Tuesday, October 11, 2005
By Jason Singer, The Wall Street Journal
SARK, Channel Islands -- Europe's last feudal state is fighting a rebellion, but its unruly subjects aren't peasants. They're billionaires.
About 20 miles off the coast of Normandy, France, sits Sark, one of the Channel Islands and home to fewer than 600 residents. The rocky and windblown island is ruled by the Seigneur, the local title for the feudal lord, who collects a large transfer tax every time one of the island's 40 properties is sold. The Seigneur in turn pays rent to Queen Elizabeth II to maintain his fiefdom. The annual rent remains at about $3, unchanged since 1565.
The system worked well for almost five centuries -- until the British brothers David and Frederick Barclay moved in next door.
The identical twins, 70 years old, built their fortune buying and selling companies and currently are owners of London's Ritz Hotel and the Daily Telegraph newspaper. In 1993, they paid GBP 2.3 million, or around $3.5 million at the time, for Brecqhou, a private island just a stone's throw off Sark's shore. The island is part of Sark's territory.
The Barclay twins built a huge castle, replete with spires and towers, and called it Fort Brecqhou (pronounced Bre-KOO). They issued their own postage stamps and sewed their family crest on the Seigneur's flag to make it their own. Supplies are ferried to the rocky outcrop by a boat called the Brecqhou Warrior.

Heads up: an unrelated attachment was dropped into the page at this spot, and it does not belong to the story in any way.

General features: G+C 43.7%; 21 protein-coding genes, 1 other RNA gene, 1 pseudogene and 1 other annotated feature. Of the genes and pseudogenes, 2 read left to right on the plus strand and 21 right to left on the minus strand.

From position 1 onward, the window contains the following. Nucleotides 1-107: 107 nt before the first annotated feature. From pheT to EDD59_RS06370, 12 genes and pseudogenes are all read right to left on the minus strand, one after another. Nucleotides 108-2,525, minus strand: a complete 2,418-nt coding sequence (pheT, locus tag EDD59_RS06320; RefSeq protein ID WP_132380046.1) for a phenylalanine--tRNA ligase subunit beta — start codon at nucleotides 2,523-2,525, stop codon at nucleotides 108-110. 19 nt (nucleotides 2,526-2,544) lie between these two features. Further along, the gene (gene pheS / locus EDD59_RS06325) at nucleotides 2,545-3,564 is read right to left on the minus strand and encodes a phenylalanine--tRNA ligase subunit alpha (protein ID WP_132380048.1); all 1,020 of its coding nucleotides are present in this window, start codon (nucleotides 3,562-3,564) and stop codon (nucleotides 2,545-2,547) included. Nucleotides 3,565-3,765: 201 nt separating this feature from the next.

They also began picking fights against Sark's long-held traditions and laws, including its rules of inheritance, its tax code, and even Sark's claim of sovereignty over their tiny island.
Some island residents say the Barclays are disrupting a tranquil and unique way of life. The brothers "thought they could roll all over us and they can't," says Jennifer Cochrane, who has lived on Sark for 30 years and publishes its monthly newsletter, La Vouair de Sercq (The Sark Voice). "They can't and they're furious."
Yet a campaign of lawsuits and demands by the Barclays has already led to far-reaching changes on Sark. Their aim, it now seems, is nothing less than the end of feudalism itself. "Sark should be governed by a democratic process, a parliament wholly elected by its people and not a parliament whose majority is appointed by an inherited feudal lord and through a payment of money to him," says Michael Seal, a representative of the twins. "It beggars belief that we are living in the 21st century."